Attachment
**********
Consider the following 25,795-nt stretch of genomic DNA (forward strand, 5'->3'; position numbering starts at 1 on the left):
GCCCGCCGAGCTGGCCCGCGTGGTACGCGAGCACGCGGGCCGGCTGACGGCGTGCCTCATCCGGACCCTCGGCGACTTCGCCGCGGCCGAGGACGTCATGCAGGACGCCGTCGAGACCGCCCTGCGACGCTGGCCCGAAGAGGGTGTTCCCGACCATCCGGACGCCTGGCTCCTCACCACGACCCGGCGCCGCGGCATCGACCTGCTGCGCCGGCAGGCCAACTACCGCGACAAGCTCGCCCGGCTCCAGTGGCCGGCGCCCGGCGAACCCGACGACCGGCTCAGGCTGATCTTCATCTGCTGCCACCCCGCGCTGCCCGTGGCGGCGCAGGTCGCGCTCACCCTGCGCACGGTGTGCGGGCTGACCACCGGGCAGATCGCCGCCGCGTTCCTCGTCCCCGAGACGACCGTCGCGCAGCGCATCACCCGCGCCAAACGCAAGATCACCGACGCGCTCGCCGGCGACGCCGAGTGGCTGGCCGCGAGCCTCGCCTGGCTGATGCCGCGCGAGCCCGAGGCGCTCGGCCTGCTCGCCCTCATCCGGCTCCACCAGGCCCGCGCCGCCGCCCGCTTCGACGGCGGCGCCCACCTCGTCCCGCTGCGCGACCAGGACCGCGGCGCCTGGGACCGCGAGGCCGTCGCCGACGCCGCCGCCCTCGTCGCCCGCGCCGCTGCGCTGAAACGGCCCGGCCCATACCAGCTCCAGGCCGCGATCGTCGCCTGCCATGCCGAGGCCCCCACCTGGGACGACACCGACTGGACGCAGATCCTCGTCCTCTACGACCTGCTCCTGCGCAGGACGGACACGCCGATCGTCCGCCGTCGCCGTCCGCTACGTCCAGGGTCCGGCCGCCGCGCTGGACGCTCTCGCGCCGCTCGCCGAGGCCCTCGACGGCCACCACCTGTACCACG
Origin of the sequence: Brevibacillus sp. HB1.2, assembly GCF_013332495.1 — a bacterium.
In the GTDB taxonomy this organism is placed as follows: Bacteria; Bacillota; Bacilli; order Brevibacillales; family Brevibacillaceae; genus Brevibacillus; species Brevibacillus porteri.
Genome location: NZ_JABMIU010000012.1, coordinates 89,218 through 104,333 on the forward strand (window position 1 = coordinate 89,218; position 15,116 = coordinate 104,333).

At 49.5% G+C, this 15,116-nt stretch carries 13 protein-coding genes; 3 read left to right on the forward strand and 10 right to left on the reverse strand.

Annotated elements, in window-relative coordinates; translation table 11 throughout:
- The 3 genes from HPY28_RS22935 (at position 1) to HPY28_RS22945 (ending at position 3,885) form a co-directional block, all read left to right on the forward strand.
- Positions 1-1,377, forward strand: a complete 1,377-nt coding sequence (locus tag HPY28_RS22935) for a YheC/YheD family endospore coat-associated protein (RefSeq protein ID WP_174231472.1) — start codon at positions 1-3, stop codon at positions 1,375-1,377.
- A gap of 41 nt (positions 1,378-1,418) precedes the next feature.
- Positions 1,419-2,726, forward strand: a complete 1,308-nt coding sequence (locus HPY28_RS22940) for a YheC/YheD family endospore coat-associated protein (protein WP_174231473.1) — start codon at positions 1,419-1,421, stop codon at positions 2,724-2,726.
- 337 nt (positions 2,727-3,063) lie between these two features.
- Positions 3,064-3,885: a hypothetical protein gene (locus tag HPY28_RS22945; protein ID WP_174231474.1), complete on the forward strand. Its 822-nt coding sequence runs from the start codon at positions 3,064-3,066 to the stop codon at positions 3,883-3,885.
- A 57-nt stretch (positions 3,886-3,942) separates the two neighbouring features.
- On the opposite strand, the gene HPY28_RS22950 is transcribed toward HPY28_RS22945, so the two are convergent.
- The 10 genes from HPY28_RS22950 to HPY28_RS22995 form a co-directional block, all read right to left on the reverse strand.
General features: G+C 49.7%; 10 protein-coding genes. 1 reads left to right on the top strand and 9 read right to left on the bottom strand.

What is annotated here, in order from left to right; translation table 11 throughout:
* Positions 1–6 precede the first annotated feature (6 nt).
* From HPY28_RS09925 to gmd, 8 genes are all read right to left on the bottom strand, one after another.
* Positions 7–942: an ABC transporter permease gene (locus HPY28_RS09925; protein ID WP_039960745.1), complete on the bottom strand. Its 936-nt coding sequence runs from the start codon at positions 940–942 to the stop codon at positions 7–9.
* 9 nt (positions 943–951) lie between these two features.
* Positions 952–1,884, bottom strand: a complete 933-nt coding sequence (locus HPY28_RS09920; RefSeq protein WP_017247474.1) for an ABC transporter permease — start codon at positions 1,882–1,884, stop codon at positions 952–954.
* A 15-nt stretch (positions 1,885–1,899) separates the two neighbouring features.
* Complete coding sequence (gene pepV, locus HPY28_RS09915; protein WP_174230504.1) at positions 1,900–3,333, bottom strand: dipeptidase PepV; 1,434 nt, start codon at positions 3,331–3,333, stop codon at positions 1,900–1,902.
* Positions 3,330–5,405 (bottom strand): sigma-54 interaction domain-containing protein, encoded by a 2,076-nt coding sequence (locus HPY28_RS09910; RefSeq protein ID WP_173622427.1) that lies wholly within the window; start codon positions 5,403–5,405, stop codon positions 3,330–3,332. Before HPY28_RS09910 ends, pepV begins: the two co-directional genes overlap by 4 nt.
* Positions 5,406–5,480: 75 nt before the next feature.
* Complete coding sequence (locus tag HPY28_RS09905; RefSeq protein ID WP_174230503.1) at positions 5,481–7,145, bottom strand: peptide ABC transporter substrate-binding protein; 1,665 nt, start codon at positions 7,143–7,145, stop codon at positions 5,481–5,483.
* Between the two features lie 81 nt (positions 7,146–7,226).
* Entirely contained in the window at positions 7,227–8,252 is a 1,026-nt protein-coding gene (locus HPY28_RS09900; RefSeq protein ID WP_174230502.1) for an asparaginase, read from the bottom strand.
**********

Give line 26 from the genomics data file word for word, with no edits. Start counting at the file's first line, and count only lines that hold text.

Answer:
* Positions 3,330–5,405 (bottom strand): sigma-54 interaction domain-containing protein, encoded by a 2,076-nt coding sequence (locus HPY28_RS09910; RefSeq protein ID WP_173622427.1) that lies wholly within the window; start codon positions 5,403–5,405, stop codon positions 3,330–3,332. Before HPY28_RS09910 ends, pepV begins: the two co-directional genes overlap by 4 nt.